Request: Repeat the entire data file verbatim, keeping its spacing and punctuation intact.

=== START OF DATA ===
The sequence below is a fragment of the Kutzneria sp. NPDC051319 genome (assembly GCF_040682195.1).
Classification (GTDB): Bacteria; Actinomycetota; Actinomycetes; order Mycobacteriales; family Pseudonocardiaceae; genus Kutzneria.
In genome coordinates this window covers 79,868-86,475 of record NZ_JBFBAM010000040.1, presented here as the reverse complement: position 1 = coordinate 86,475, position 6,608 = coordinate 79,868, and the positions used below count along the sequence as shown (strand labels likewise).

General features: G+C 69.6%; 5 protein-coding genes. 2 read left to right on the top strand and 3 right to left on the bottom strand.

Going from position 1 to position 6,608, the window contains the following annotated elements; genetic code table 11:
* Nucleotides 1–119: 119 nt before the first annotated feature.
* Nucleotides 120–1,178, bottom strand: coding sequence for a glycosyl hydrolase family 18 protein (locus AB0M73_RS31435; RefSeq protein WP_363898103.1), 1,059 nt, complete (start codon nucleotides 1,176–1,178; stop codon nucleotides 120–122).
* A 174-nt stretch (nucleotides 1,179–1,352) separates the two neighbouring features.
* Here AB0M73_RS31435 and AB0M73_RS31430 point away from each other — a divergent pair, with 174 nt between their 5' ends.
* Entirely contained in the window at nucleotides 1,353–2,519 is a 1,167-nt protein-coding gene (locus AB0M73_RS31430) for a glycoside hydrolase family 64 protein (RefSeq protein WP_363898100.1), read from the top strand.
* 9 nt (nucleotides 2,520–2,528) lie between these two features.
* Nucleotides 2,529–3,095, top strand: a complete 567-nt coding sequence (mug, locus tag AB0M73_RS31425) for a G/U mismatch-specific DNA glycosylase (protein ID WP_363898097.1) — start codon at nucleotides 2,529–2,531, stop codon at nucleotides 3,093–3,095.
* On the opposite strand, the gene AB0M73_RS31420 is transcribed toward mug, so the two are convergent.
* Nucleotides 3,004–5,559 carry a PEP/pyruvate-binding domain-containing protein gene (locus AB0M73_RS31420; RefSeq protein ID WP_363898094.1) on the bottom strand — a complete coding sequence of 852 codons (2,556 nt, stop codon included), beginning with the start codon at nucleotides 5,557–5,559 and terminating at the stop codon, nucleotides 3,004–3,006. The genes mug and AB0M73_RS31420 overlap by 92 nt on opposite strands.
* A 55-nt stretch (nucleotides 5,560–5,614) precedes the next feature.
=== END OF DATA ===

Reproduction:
The sequence below is a fragment of the Kutzneria sp. NPDC051319 genome (assembly GCF_040682195.1).
Classification (GTDB): Bacteria; Actinomycetota; Actinomycetes; order Mycobacteriales; family Pseudonocardiaceae; genus Kutzneria.
In genome coordinates this window covers 79,868-86,475 of record NZ_JBFBAM010000040.1, presented here as the reverse complement: position 1 = coordinate 86,475, position 6,608 = coordinate 79,868, and the positions used below count along the sequence as shown (strand labels likewise).

General features: G+C 69.6%; 5 protein-coding genes. 2 read left to right on the top strand and 3 right to left on the bottom strand.

Going from position 1 to position 6,608, the window contains the following annotated elements; genetic code table 11:
* Nucleotides 1–119: 119 nt before the first annotated feature.
* Nucleotides 120–1,178, bottom strand: coding sequence for a glycosyl hydrolase family 18 protein (locus AB0M73_RS31435; RefSeq protein WP_363898103.1), 1,059 nt, complete (start codon nucleotides 1,176–1,178; stop codon nucleotides 120–122).
* A 174-nt stretch (nucleotides 1,179–1,352) separates the two neighbouring features.
* Here AB0M73_RS31435 and AB0M73_RS31430 point away from each other — a divergent pair, with 174 nt between their 5' ends.
* Entirely contained in the window at nucleotides 1,353–2,519 is a 1,167-nt protein-coding gene (locus AB0M73_RS31430) for a glycoside hydrolase family 64 protein (RefSeq protein WP_363898100.1), read from the top strand.
* 9 nt (nucleotides 2,520–2,528) lie between these two features.
* Nucleotides 2,529–3,095, top strand: a complete 567-nt coding sequence (mug, locus tag AB0M73_RS31425) for a G/U mismatch-specific DNA glycosylase (protein ID WP_363898097.1) — start codon at nucleotides 2,529–2,531, stop codon at nucleotides 3,093–3,095.
* On the opposite strand, the gene AB0M73_RS31420 is transcribed toward mug, so the two are convergent.
* Nucleotides 3,004–5,559 carry a PEP/pyruvate-binding domain-containing protein gene (locus AB0M73_RS31420; RefSeq protein ID WP_363898094.1) on the bottom strand — a complete coding sequence of 852 codons (2,556 nt, stop codon included), beginning with the start codon at nucleotides 5,557–5,559 and terminating at the stop codon, nucleotides 3,004–3,006. The genes mug and AB0M73_RS31420 overlap by 92 nt on opposite strands.
* A 55-nt stretch (nucleotides 5,560–5,614) precedes the next feature.